The Grange by NIGO release includes collectable 750ml bottle (1,500 available) and 1.5L (150 bottles  available) gift boxes to house 2019 vintage Grange. 

Each box is individually numbered and includes a bandana and bottle neck tag designed by NIGO, plus an authenticity certificate. 

Every wine needs a bandana, of course. 

The design features a colourful grape graphic and Penfolds logo reimaged through Human Made’s iconic typography.

Together with the Grange by NIGO limited edition pack, NIGO has also designed a silk rug for this series. Seriously! 

NIGO is an artist who is creative director of Human Made and artistic director of Kenzo. 

“I have been a collector of Grange for many years, but it wasn’t until I visit Penfolds Magill Estate [in 2022] that I truly understood the craftmanship and history behind the historic wine. 

"It was an honour to be the first person to collaborate on a design for Grange, especially as the brand celebrates its 180th anniversary.”

The launch of Grange by NIGO follows the global release of One by Penfolds – NIGO’s first Penfolds project.

Details at with Penfolds Grange by NIGO Limited Edition 2019 at $1,350.00;  Penfolds Grange by NIGO Limited Edition 2019 Magnum $3,100.00 and Penfolds Grange by NIGO Limited Edition Silk Rug $10,000. 

Tahbilk gets a little fizzy and a wee bit sticky

Tahbilk is Victoria's oldest family-owned wine producer with a history that dates back to 1860. 

And it would be fair to say it has a reputation for being quite conservative.

But Tahbilk has joined the growing raze for spritzes and fruit-driven summer cocktails by funking up traditional favourite the Mimosa.

Enter The ‘Sticky Spritz’, a new cocktail combining Tahbilk’s 2018 Cane Cut Marsanne and their NV Coueslant Chardonnay Pinot sparkling wine to produce a signature summer treat that has proved hugely popular at cellar door.

The cocktails was created almost by accident by cellar door manager Holly Cusworth. 

Playing around with wines and flavours, Holly was inspired to build on the spritz trend and create one of her own. 

“The combination of sweet and fruity hi flavours in this spritz is delicious but not cloying," she says.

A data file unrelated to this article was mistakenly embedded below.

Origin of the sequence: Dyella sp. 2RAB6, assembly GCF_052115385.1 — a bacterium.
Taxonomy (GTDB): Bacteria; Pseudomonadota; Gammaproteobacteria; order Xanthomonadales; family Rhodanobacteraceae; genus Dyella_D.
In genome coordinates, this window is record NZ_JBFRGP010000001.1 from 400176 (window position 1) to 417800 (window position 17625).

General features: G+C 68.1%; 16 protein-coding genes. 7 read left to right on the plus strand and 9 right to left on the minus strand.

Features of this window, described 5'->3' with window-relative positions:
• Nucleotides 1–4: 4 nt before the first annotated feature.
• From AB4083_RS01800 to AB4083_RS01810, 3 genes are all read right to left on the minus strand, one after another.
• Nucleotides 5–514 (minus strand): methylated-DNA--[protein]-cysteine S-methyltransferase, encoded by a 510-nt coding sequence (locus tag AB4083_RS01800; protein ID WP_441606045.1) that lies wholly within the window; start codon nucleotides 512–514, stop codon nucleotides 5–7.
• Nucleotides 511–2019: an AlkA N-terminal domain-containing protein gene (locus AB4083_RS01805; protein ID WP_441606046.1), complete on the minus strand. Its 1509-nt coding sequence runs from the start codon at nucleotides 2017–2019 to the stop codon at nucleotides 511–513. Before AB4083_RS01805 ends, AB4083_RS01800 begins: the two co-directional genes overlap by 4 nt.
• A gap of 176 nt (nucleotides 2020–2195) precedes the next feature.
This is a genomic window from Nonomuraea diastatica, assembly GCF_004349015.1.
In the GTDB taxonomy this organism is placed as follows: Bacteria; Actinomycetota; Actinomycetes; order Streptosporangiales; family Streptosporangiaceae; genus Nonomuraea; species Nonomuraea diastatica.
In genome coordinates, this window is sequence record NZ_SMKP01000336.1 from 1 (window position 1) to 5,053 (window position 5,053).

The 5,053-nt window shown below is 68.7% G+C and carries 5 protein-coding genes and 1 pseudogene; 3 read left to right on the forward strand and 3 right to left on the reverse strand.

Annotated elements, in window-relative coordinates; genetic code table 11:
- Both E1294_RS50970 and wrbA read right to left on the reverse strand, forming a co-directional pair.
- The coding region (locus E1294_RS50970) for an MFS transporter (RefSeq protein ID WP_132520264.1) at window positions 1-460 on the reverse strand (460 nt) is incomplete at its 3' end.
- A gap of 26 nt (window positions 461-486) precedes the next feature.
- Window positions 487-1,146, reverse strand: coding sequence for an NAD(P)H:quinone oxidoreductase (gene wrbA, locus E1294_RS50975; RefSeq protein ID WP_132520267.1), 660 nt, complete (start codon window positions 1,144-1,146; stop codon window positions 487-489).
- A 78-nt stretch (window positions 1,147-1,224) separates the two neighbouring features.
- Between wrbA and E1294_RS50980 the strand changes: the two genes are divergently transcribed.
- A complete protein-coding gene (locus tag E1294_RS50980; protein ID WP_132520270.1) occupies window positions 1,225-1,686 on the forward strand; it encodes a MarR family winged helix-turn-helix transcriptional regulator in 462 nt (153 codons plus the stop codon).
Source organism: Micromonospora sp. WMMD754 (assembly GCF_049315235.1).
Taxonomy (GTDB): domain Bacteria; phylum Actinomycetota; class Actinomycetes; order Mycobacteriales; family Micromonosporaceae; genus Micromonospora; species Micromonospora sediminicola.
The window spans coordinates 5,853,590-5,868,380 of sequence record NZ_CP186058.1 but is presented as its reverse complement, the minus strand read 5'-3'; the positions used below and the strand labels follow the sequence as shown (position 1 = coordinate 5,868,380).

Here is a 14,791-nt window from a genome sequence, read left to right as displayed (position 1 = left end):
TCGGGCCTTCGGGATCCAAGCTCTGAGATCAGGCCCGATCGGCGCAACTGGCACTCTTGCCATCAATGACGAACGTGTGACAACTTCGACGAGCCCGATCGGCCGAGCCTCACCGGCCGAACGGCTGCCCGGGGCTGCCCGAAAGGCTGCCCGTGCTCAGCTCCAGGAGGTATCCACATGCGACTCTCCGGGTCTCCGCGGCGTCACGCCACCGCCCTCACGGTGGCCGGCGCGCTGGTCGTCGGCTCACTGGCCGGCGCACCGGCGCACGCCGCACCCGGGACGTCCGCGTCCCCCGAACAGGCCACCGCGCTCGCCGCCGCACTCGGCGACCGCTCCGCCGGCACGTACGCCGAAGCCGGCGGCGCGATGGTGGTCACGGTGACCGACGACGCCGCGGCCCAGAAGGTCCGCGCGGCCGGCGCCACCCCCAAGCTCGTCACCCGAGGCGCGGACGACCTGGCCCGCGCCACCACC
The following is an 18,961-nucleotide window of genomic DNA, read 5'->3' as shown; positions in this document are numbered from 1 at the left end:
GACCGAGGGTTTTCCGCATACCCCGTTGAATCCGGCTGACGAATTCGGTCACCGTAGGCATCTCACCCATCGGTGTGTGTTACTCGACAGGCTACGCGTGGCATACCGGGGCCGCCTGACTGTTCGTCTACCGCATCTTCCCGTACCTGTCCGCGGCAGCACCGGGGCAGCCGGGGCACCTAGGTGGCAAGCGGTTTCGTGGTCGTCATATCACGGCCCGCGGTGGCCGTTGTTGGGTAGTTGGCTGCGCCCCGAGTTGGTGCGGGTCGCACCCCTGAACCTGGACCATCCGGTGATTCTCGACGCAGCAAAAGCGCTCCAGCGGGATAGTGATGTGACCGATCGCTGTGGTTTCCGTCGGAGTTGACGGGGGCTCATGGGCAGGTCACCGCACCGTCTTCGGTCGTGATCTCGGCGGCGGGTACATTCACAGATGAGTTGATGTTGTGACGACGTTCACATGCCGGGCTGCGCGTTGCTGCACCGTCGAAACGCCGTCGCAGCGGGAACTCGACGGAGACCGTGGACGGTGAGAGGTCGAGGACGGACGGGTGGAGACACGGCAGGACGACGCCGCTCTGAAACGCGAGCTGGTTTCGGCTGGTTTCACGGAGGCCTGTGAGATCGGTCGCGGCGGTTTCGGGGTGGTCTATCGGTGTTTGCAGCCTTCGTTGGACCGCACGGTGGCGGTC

"The acid in the sparkling cuts through, creating a not-too-sweet summer sensation. It’s my new ‘go to’ drink, but really it's so special as we’ve never really served or sold a drink like this before, combining two wines from our classic portfolio.”

Take the two wines and add a sprig of thyme, a squeeze of orange and some soda water to your glass.

Here's a recipe, but you can tweak it to suit your own tastes.

● Half fill a wine glass with plenty of ice and add the following:

● Tahbilk Cane Cut Marsanne

● Tahbilk NV Coueslant Chardonnay Pinot sparkling

● Top with soda water

● Add a squeeze of fresh orange juice and stir

● Garnish with a slice of orange and a sprig of thyme

For more see to order. The 2018 Cane Cut Marsanne is $20.95 and the NV Coueslant Chardonnay Pinot sparkling is $22.95.

In search of the perfect beer glass

Is this the perfect beer glass?

It looks a bit wonky to me, but industry website the drinks business reports that the design by Japanese design studio Nendo is intended to maximise “refreshment, aroma and richness” when drinking draft beer.

The glass, which Nendo has made for Japan’s oldest beer brand Sapporo, has an asymmetrical silhouette which affects how the liquid interacts with the palate of the drinker. 

It has straight sides on the front and back while the left side curves inwards and the right side curves outwards.

It was designed by Nendo as the “perfect” beer glass to enhance the taste of Sapporo’s first bottled draft, launched in 1977, known as Kuro Label after its black-coloured label.

The team at Nendo explained: “Kuro Label is well recognised for its multiple distinct flavour profiles, beginning with the ‘first sip’, the ‘middle’ and ending with the ‘last sip’, taking your palate through a journey of complex flavours and pleasures in one drink.

"To maximise the richness and aroma of the beer, a glass with three different mouthfeels was designed.”

The designers at Nendo pointed out how they had made “the straight side of the Sapporo glass to allow the beer to trickle along the centre of the user’s tongue to the back of the mouth to deliver a crisp, refreshing taste” and explained that “this allows the beer to be drunk in three different ways”.

Nendo says the shape of the glass emphasises these different mouthfeels and flavours that are contained within the beer, “offering a way to savour multiple experiences within a single glass”.

Nendo was founded in 2002 by Oki Sato after he had completed an architecture degree at Tokyo’s Waseda University.

For more details see

My bet is we can now expect glasses designed specifically for drinking IPAs, fruit beers, stouts etc.